CVS announces it will stop selling cigarettes by Oct. 1

CVS announces it will stop selling cigarettes by Oct. 1

Challiyil Eswaramangalath Vipin, Wikimedia Commons

WASHINGTON, February 5, 2014—CVS Caremark, the nation’s largest integrated pharmacy company, announced Wednesday that it will stop selling cigarettes and tobacco products in its more than 7,600 stores nationwide before October 1, 2014.

The announcement came at a press release where CVS revealed its plan to become the first major U.S. pharmacy chain to make such a move, increasing pressure on other large retailers like Walgreens and Rite Aid to do the same.

The Rhode Island-based company said that the decision will result in a two percent or $2 billion cut in annual revenues for CVS, but reiterated that the determination was made in line with efforts to reposition the company as a healthcare provider and not just a retail chain.

“Ending the sale of cigarettes and tobacco products at CVS/pharmacy is the right thing for us to do for our customers and our company to help people on their path to better health,” said Larry J. Merlo, President and CEO, CVS Caremark. “Put simply, the sale of tobacco products is inconsistent with our purpose.”

Tobacco use is the leading preventable cause of death in the U.S., claiming over 440,000 lives every year–49,000 from second-hand smoke exposure—according to the Centers for Disease Control and Prevention (CDC). Around 19 percent of U.S. adults currently smoke, compared to 42 percent in 1965.

A viewpoint also published Wednesday in the Journal of the American Medical Association (JAMA), credits tobacco taxation, smoke-free public areas and public support for cessation programs with the drastic reduction in cigarette smoking, but affirms that more intervention is needed.

Direct annual medical costs from smoking are estimated at $132 billion, accompanied by an additional $157 billion in lost productivity, according to recent estimates by the U.S. department of Health and Human Services.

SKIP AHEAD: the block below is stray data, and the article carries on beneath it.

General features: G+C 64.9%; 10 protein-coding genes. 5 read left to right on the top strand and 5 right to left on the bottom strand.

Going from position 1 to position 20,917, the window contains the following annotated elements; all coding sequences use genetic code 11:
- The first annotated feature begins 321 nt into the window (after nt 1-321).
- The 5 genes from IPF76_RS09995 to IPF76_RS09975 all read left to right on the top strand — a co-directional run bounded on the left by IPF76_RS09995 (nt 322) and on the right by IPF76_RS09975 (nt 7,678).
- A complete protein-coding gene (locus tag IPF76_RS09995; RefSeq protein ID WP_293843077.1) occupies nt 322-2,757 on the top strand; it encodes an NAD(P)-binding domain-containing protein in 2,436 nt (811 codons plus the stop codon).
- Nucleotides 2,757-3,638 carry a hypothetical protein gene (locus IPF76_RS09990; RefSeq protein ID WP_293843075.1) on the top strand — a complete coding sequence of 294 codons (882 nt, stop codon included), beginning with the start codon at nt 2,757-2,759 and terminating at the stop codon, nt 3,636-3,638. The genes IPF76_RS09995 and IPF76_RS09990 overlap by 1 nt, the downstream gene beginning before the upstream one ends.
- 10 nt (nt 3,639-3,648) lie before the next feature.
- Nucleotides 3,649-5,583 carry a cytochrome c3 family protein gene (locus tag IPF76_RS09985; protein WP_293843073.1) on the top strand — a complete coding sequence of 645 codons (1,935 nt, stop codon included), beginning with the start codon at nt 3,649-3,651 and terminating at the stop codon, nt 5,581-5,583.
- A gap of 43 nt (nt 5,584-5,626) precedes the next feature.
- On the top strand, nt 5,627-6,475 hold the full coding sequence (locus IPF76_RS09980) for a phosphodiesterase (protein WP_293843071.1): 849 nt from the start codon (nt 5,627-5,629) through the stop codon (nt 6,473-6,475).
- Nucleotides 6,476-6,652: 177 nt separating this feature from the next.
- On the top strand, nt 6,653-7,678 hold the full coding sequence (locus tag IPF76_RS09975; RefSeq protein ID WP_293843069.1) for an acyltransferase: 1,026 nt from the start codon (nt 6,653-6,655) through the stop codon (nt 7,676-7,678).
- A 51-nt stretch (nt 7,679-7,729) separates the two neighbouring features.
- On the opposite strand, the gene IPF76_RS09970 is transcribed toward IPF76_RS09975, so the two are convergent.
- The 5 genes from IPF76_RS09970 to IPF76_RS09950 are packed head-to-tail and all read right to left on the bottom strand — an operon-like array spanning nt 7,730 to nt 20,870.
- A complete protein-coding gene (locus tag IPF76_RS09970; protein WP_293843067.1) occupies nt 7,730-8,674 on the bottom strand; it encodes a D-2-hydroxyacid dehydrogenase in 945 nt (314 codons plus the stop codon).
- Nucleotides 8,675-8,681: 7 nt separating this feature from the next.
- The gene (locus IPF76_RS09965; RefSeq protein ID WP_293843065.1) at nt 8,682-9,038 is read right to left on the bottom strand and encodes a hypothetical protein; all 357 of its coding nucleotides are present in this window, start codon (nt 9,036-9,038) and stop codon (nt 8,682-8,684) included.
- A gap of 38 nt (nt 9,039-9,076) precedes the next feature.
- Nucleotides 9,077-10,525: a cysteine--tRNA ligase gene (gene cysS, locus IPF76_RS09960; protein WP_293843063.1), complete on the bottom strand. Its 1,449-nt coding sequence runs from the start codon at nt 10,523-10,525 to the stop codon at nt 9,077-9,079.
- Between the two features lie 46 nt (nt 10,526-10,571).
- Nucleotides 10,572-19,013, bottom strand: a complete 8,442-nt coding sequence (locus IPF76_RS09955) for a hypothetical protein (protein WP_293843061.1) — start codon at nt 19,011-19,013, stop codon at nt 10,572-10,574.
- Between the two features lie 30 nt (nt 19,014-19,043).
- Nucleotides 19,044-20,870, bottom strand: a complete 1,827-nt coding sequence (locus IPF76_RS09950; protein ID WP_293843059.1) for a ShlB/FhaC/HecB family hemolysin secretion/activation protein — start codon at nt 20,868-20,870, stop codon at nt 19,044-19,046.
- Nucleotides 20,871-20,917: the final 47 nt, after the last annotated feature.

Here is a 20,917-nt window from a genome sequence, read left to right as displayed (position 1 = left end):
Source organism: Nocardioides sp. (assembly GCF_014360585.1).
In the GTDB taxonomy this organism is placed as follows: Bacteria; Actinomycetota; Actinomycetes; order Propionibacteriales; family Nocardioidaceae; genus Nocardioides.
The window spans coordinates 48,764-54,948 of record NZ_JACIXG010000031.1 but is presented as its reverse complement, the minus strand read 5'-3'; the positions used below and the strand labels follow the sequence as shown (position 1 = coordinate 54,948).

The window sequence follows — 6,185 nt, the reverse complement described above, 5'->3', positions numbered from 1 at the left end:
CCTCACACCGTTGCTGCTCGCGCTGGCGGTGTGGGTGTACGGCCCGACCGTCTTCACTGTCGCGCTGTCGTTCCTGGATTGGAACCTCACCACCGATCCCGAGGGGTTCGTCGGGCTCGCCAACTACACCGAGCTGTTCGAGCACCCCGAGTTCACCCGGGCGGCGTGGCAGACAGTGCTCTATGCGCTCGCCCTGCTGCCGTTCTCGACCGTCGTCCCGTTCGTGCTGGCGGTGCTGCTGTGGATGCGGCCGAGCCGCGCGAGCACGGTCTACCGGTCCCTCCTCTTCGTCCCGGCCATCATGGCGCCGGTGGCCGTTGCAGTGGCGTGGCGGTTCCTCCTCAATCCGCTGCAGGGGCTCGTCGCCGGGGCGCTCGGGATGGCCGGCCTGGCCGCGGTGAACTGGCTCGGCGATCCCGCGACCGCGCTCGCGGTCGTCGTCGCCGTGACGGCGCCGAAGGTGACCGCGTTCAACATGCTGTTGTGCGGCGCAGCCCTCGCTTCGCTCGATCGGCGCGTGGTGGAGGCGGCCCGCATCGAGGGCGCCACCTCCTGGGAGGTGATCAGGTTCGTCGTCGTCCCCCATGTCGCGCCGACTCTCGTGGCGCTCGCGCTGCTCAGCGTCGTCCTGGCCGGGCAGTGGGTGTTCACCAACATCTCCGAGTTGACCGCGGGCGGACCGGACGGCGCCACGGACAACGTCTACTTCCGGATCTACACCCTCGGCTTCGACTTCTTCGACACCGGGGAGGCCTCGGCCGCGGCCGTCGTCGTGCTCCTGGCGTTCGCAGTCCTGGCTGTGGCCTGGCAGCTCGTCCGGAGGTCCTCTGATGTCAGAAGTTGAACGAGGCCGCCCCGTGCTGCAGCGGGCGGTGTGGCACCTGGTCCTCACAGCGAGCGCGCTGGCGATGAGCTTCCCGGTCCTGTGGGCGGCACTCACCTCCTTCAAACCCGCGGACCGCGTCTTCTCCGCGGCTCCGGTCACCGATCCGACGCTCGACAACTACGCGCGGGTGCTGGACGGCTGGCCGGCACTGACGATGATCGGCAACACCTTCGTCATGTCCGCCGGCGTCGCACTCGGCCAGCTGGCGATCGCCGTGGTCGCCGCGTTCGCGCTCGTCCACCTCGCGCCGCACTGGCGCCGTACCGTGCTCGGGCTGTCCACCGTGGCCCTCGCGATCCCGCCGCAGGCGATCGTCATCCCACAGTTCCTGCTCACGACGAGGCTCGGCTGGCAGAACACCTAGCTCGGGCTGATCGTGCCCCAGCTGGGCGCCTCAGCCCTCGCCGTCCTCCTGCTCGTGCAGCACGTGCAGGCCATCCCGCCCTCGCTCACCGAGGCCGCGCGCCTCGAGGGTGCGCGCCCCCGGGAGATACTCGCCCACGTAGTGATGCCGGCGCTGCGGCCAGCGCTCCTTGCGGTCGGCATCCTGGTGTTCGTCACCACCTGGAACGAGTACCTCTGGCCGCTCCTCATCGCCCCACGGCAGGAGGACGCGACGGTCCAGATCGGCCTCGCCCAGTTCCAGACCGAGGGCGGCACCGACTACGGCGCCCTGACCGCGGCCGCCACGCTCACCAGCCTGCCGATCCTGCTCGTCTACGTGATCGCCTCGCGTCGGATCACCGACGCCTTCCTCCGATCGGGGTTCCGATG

“Selling tobacco products goes against everything the company stands for,” said Merlo in a conference call with journalists on Wednesday morning.

Supporting CVS’ decision, the JAMA viewpoint argues that reducing the availability of cigarettes and tobacco products is another step in reducing overall tobacco use. According to a study cited in the viewpoint, reducing availability of cigarettes may reduce smoking among young people, calling it “a key intervention, given the number of smokers who start before 21 years of age.”

The U.S. is one of the few countries in the world where cigarettes and tobacco products are sold in pharmacies.

“Advocates have long questioned the juxtaposition of the distribution of medications for promoting health with the sale of the single most deadly consumer product,” write viewpoint co-authors Dr. Troyen A. Brennan and Dr. Steven A. Schroeder. “Making cigarettes available in pharmacies in essence ‘renormalizes’ the product by sending the subtle message that it cannot be all that unhealthy if it is available for purchase where medicines are sold.”

In 2010, the American Pharmacists Association recommended pharmacies stop selling tobacco products, urging the ban be implemented in any place where prescriptions are filled, including grocery stores and other chain retailers with a pharmacy. The American Heart Association, the American Cancer Society, and the American Lung Association also support the ban.

CVS executives met with tobacco company representatives Tuesday to discuss the move. In response, the major companies announced that they are not alarmed, as CVS makes up only about two percent of tobacco industry sales, according to analysis by Morgan Stanley.

As pharmacies like CVS move toward treating patients as opposed to selling to consumers, the move seemed like the next logical step, according to CVS Caremark.

“As the delivery of health care evolves with an emphasis on better health outcomes, reducing chronic disease and controlling costs, CVS Caremark is playing an expanded role in providing care through our pharmacists and nurse practitioners,” said CEO Larry Merlo Wednesday. “The significant action we’re taking today by removing tobacco products from our retail shelves further distinguishes us in how we are serving our patients, clients and health care providers and better positions us for continued growth in the evolving health care marketplace.”

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